In a review of Stacey Abbott’s Celluloid Vampires (U of Texas P, 2007), Kapka Kassabova writes: This promising motto (“A little less ritual and a little more fun”) comes to courtesy of Spike, the peroxide-blond punk rock vampire in the 1990s American television series Buffy the Vampire Slayer. Spike symbolizes the New-Age vampire in modern cinema: young, American, anti-establishment, ironic, and allergic to boredom. American, eh?
I don’t know if the fatuous documentary on the final disc, starring Joe Klein and Jacob Weisberg, left an unduly bad impression; but the institutional portrait of the media in the final season was disappointing. Simon, of course, knows this estate better than the show’s other broad subjects, but the Sun as shown lacked any human variability or social depth. The sympathetic characters were consistently so, the others irredeemable fools. How many times did the executive editor have to describe something as “Dickensian” before we get the point?
That it was cancelled, I now think, after watching the first six episodes, was a disaster. But if you’re looking for some humor in the situation, I’m not sure that watching the actors listen to Milch explain to them the artistic theory of the dream sequence in the sixth episode is likely to be beat. (Rebecca De Mornay’s* expression, in particular, is matchless, though Dayton Collie seems to rival her for mute and increasingly hostile** incomprehension.) I’m waiting for the next disc, so I don’t want to jump any exegetical guns.
I’ve made a couple of comments here, at Crooked Timber, and The Valve, more or less in jest, over the last two years or so about how I thought that The Invention of Morel was the key to all of Lost’s mythologies. Well, if I’m not mistaken, Sawyer was puzzling over a copy of it in tonight’s episode. I strongly suspect that ABC employs a fleet of young nerds to scour the internet for conversation about its programming, and that comment (or one like it; I rather doubt I was the first person) caught someone’s eye, a copy of the New York Review books edition was purchased, and it made its way up the prop-chain.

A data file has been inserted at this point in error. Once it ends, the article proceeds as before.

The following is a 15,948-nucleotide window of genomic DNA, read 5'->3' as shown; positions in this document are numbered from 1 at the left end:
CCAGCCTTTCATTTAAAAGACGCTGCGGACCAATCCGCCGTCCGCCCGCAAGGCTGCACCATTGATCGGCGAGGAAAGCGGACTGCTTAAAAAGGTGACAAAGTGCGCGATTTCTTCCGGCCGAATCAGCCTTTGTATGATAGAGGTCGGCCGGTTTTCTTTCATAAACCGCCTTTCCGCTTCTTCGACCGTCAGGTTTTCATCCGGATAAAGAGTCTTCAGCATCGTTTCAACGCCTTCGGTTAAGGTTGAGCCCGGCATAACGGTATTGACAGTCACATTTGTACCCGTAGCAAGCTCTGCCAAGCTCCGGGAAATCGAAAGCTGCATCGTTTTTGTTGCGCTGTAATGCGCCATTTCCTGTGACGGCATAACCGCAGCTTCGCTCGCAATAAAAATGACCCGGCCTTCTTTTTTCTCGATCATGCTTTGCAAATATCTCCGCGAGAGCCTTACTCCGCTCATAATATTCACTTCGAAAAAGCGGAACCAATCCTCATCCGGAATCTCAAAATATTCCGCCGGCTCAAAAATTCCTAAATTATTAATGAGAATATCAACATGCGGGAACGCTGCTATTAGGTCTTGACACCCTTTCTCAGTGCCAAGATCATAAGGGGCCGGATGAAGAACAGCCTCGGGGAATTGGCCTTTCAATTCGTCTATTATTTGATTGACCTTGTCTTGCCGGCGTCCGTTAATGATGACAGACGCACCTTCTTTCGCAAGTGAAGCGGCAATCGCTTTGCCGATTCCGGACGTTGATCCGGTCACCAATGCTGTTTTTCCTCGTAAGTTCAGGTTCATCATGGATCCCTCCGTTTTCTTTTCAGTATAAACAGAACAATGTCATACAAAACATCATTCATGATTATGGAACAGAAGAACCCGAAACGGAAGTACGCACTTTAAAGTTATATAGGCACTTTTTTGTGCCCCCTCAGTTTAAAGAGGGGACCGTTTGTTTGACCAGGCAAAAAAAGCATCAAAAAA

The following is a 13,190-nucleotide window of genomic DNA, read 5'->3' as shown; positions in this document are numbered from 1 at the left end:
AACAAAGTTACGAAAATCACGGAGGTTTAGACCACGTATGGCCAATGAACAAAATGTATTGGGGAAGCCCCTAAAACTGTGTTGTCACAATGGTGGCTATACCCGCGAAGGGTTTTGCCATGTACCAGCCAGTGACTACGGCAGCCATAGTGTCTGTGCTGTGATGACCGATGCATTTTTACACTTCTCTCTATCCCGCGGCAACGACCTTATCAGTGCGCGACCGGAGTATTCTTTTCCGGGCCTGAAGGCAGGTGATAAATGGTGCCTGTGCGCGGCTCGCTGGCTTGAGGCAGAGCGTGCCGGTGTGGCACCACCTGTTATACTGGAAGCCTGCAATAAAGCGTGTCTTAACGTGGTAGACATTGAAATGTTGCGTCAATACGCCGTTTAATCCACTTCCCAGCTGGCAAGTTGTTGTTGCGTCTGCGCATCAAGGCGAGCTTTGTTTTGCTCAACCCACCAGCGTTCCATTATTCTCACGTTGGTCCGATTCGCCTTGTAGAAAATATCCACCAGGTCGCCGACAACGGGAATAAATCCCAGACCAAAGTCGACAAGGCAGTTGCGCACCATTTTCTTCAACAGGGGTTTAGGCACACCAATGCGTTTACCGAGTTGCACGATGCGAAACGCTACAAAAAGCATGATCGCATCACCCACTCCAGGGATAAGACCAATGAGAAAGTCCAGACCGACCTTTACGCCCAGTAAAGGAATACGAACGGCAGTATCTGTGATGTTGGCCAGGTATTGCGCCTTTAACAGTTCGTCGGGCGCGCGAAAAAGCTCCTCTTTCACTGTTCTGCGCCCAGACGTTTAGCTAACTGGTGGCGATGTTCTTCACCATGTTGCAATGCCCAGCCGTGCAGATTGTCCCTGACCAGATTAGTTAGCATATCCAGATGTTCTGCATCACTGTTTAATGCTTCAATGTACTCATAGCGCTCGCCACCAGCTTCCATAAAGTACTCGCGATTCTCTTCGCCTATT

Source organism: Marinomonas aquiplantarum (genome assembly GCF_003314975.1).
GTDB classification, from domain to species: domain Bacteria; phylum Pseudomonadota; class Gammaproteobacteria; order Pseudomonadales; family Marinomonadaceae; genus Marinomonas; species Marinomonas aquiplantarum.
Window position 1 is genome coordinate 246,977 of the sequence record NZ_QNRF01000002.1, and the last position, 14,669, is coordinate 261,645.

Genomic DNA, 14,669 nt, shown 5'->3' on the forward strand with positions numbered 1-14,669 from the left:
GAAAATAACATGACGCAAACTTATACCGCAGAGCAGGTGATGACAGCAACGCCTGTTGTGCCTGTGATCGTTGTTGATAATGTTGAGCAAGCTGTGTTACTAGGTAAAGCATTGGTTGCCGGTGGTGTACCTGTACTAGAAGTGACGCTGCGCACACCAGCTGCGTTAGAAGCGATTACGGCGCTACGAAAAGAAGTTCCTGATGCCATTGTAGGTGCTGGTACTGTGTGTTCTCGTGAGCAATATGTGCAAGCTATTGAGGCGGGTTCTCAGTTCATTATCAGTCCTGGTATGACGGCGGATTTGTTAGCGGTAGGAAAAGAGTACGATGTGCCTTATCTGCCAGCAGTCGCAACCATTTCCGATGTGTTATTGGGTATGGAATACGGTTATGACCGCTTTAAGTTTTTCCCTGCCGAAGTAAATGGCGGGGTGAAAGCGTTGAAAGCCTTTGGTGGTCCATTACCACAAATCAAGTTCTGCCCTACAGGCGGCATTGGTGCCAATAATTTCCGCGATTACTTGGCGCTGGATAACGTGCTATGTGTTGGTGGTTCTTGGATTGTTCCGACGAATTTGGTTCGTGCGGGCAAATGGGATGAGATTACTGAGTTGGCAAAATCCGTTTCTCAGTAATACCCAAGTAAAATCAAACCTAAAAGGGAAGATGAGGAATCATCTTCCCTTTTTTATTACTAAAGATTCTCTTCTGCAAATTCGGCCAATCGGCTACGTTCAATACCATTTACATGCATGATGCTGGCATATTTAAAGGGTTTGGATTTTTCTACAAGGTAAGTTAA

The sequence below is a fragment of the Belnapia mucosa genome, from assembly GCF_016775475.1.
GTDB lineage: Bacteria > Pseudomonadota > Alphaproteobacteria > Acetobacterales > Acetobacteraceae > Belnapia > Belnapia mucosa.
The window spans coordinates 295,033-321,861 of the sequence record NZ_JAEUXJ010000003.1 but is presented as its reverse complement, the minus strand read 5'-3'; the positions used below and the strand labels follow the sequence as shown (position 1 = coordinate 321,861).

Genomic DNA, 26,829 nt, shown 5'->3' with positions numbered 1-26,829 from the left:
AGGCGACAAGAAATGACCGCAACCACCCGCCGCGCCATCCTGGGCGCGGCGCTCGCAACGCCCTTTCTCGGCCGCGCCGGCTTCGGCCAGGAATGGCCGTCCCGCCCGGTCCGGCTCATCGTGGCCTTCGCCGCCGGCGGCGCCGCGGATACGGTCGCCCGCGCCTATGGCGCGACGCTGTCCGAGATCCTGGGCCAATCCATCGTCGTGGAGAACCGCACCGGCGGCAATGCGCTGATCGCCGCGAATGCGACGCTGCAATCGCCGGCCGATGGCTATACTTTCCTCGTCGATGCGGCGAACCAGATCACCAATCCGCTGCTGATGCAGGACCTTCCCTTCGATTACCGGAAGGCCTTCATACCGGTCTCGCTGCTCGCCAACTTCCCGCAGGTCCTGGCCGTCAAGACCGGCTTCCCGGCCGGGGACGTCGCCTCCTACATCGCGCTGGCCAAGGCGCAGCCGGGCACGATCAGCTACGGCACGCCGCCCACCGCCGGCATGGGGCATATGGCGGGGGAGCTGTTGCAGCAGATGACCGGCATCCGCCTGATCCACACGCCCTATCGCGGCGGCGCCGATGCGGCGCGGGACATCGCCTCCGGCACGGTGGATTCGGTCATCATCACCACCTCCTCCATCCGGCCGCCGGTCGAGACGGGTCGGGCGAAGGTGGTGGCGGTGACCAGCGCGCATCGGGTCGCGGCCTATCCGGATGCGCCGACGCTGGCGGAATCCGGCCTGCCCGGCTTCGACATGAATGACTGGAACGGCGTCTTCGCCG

I’ve watched almost all of the first season of this David Mamet creation over the last couple of days, and today in the public library, I noticed that the volume it is based on, Eric L. Haney’s Inside Delta Force, was held. Unable to resist, I’ve been reading it. The thing that’s left me head-scratching in particular is that Haney writes about (and gives a picture of) a letter written in Farsi on Royal Saudi letterhead to be carried by all operators in the aborted hostage rescue, asking the putative Iranian readers (as good Muslims) to render assistance.
Much has been made of it, not least in the long New Yorker profile I linked to a few days ago. But did anyone find young Nick Sabotka listening to Iggy and having a π tattoo on his neck a bit hipsterish for type? Perhaps conurbation is to blame.
I spent the last week in Liverpool, working in the Olaf Stapledon archive. I found, as you do, many serendipitously interesting things (letters from the young Frank Kermode to Stapledon, for instance) and have nearly gone blind trying to read his micrographic journals and notebooks, made even more amusing by Greek-letter substitution at odd intervals and syllable-reduction. But, a worthwhile experience, all in all. I encountered Marseilles soccer enthusiasts chanting in the streets and ate several varieties of the heavily spiced local cuisine.